$4+ Bridge tolls to start in 2017

A tollbooth on the New River Gorge Bridge will tax motorists in order to raise math awareness. New River Gorge Bridge
The Appalachian Parkways Authority will collect cash-only tolls on the New River Gorge Bridge. By early 2017, drivers can expect to pay $4.41 for 2-axle passenger vehicles. This controversial development will fund bridge upkeep and force drivers to appreciate counting and money handling.
Drivers will have to calculate toll amounts and carry appropriate change.
Here is what the Appalachian Parkways Authority and the Appalachian Department of Education have to say:
The New River Gorge Bridge toll won’t be permanent.
“When it comes to basic math appreciation, Americans aren’t in good condition and repair, and that’s a tragedy,” said one transit representative. “Once number appreciation across the country reaches acceptable levels, the New River Gorge Bridge tollbooth will be disassembled.”
That’s good news for anyone who loves and appreciates this West Virginia icon.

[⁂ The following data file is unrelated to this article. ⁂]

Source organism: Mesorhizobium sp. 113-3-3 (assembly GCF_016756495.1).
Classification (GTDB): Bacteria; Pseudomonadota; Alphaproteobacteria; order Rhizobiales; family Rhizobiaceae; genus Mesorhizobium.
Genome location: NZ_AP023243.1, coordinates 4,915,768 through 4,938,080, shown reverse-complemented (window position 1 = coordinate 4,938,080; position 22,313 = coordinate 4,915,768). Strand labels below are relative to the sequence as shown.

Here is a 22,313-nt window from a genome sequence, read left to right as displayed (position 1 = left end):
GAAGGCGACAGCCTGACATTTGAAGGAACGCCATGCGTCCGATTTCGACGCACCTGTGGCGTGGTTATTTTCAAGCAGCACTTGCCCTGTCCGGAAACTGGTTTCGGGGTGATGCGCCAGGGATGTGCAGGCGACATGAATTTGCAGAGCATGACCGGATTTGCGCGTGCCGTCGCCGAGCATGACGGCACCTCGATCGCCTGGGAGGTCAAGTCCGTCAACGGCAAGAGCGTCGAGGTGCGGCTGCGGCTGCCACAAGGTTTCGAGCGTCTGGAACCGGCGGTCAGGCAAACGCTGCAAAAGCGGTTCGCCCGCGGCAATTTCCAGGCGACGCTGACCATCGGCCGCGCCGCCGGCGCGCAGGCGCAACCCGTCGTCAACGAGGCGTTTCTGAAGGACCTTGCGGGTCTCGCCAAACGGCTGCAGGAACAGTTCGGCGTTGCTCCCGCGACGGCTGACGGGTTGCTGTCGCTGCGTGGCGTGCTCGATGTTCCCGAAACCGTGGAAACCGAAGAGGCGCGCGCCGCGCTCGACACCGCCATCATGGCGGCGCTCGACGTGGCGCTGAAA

The toll will improve math appreciation across the state.
About 8,000 motorists cross the New River Gorge Bridge every day. That’s a statistic the Appalachian Department of Education wants to use to spread the love of math.
“We want drivers from everywhere to actually have to count money, so E-ZPasses won’t be permitted,” said Cindy Blunderbuss, an active member of the West Virginia PTA. “We hope this will make math more fun and get the whole family counting, so it’s a win-win thing for everyone.”
A recent study confirmed that counting money under pressure raises mental math skills by 5%. Transactions will be timed.
The toll charge reflects latest mathematical developments.
Top mathematicians consulted with the Appalachian Department of Education and Appalachian Parkways Authority. Their input determined the toll amount, which raises math awareness.
As everyone knows, the Heegner number 163 is equal to 4 times 41 minus 1,” said Dr. Edward Potter, a retired mathematics professor.
Other mathematicians pushed for a more practical amount, but the professor was adamant.
“My colleagues wanted a charge that reflected the Bunyakovsky conjecture, but that’s ridiculous for more reasons than I feel comfortable expatiating at the moment,” he said. He also helped decide the tax amount for commercial vehicles.
Reflecting on the additional $1.04 per axle, Potter said, “It’s really quite obvious. No non-constant polynomial function with integer coefficients exists that evaluates to a prime number for all integers n.”
The toll will raise employment rates.
Drivers and residents who are opposed to math will find the E-ZPass ban inconvenient. But the Appalachian Parkways Authority said that cash-only tolls will create 11.2 jobs.